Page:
At Google I think there has always been a positive intent around inclusion as it is in many media companies. You see very few companies today saying we don’t care about diversity. We have learnt a lot along the journey. A number of things stand out.
First of all, you can’t improve what you can’t measure! And of course the top line measurement is the share of women in management or share of other ethnic groups in management and even the work process as a whole. This is important but I think it is even more important to look at salaries and rates of satisfaction. For example, if you have an average satisfaction of eighty but if it is much higher for one group than from the other, this is very interesting data. We need to really understand the data and we need data that is useable.
Turning cultures and behaviors is nothing you fix over a year. It´s a multi-year journey.
Another parameter that I find interesting is how do we approach key positions and engage the whole population of the company. How do you attract key talents to your company? If you are a woman interested in working for a specific company, what does it look like as a whole, what does the management team look like? Today, diverse top talents have a choice where to go and if you are not on top of this issue as a company, you will have a big difficulty in attracting talents.
It has been proved that diversity increases the profitability in companies. It is also a bad business solution not to account for it.
The last thing that is important is to stop making excuses! If you say diversity really matters in this company and you have no diverse talent in your leadership team – then you should start thinking about your team. As a leader you influence your company on every level.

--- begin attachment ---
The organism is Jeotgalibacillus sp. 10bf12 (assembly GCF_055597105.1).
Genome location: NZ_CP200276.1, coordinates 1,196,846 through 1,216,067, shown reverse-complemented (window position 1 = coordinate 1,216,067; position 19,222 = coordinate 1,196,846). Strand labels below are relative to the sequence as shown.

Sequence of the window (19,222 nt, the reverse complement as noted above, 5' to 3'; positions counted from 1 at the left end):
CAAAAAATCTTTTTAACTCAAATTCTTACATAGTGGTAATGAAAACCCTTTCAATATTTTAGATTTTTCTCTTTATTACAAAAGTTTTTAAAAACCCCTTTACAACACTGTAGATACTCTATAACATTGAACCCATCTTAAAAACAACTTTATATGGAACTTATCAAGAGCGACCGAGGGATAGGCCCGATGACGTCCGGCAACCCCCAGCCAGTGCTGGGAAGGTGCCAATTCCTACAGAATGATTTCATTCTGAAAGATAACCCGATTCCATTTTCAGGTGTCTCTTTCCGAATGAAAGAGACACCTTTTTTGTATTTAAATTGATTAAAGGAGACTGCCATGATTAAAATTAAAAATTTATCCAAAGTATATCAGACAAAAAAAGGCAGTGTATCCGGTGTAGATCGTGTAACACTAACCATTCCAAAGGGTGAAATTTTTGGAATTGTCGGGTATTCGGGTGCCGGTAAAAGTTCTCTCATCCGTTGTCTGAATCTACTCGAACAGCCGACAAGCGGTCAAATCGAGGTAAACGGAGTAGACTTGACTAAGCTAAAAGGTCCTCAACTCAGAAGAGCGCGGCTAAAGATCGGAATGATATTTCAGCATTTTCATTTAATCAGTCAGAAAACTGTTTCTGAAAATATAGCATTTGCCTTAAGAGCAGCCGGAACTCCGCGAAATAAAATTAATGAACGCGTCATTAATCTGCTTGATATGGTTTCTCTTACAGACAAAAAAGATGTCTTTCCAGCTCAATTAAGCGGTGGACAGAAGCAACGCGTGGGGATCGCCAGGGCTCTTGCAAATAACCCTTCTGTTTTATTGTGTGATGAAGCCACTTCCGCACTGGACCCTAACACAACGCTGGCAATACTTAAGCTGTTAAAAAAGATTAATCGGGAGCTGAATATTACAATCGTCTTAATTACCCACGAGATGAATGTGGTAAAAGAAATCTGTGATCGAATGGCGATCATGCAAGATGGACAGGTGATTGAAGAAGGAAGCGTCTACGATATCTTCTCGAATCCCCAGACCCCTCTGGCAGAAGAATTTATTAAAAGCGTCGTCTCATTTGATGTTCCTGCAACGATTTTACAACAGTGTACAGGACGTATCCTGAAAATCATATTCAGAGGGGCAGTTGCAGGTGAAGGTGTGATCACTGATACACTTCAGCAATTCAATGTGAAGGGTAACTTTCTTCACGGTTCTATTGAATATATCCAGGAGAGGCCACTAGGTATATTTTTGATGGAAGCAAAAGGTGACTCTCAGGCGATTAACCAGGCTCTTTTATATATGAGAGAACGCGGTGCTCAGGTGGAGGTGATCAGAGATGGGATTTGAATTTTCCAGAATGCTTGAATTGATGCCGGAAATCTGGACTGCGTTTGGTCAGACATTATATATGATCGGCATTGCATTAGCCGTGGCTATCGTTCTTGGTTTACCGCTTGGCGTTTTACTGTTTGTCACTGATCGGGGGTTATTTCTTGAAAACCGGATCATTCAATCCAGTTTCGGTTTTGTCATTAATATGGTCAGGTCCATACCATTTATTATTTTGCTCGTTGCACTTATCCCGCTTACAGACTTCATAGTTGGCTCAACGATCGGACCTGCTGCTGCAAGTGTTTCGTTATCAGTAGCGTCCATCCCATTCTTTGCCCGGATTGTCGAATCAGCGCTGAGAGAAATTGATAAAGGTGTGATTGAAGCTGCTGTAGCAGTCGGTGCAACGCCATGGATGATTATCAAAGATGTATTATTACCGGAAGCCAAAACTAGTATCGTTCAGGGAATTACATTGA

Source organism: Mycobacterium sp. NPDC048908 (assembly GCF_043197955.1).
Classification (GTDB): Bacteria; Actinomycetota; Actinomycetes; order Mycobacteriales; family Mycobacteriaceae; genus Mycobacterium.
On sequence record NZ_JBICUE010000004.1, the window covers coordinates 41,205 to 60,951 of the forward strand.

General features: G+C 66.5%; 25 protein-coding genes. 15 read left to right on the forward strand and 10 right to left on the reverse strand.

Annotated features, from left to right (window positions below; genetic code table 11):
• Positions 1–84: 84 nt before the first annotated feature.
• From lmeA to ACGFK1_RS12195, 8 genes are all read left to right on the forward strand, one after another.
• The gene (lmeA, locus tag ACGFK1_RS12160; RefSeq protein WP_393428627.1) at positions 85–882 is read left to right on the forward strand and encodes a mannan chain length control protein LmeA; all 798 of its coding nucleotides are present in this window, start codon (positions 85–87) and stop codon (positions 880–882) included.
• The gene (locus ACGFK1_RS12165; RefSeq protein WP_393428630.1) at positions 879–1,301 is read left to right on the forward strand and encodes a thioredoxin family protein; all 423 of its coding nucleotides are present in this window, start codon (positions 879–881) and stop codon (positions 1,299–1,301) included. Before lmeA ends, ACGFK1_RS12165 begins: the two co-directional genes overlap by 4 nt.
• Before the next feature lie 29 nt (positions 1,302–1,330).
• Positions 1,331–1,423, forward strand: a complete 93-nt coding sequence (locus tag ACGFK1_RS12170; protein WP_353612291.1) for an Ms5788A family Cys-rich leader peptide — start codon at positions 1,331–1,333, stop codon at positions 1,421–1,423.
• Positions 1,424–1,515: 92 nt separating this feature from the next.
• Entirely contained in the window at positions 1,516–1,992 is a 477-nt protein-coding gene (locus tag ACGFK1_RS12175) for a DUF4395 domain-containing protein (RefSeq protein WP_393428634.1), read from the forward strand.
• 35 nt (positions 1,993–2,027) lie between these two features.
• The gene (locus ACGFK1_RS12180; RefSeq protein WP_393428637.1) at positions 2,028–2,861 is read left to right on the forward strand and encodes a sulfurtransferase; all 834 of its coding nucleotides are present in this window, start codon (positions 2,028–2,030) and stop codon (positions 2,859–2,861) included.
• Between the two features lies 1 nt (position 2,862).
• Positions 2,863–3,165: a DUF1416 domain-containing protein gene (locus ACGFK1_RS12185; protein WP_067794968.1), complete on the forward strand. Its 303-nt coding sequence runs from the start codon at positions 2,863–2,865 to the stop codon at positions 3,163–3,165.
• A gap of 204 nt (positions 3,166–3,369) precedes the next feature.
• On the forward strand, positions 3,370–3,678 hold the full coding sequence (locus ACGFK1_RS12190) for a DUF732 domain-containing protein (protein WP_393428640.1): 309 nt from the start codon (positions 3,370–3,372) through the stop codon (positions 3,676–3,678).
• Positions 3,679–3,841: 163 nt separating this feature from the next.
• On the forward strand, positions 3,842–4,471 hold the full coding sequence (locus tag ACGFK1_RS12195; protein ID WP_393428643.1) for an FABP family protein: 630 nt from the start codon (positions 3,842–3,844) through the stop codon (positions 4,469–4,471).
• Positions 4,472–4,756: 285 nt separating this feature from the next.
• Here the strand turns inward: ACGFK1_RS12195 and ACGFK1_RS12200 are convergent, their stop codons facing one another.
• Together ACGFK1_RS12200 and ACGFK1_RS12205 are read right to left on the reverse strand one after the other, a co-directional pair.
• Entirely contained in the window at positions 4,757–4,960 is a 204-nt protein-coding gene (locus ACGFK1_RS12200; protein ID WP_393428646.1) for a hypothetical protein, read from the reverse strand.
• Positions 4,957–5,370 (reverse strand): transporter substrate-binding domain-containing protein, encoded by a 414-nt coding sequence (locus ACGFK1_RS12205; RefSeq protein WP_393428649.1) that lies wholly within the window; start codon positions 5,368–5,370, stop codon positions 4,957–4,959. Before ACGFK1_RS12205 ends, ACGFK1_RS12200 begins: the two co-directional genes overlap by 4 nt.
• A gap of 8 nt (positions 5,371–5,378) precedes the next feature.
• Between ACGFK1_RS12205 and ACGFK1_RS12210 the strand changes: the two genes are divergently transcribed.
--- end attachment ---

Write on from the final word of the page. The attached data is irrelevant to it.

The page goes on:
Do you have a sense whether it will get better or worse after covid? Covid helped in speeding up the transformation of the workplace but do you think it will have a positive or negative long term impact on how we manage people and how we structure teams?
Covid has opened up for different ways of working so it is a positive outcome. Some of the norms have changed. I hope that covid will be an eye opener in many ways, like being at the office but not being at the office. We have seen a lot more children at meetings than ever before. I think it can create new thinking about what it means to be at work and to be at home and how these worlds collide.
In a way I am hopeful that even with all the strain and all the bad things covid has brought, we can also take something positive from the experience.
I was thinking about doing a compilation of video clips kids in meetings because I noticed that when normally men are so proud of showing their fatherhood side and the connection with their children in the meeting, but if it is a mother more often than not they excuse themselves for failing to prevent the child from appearing in the call.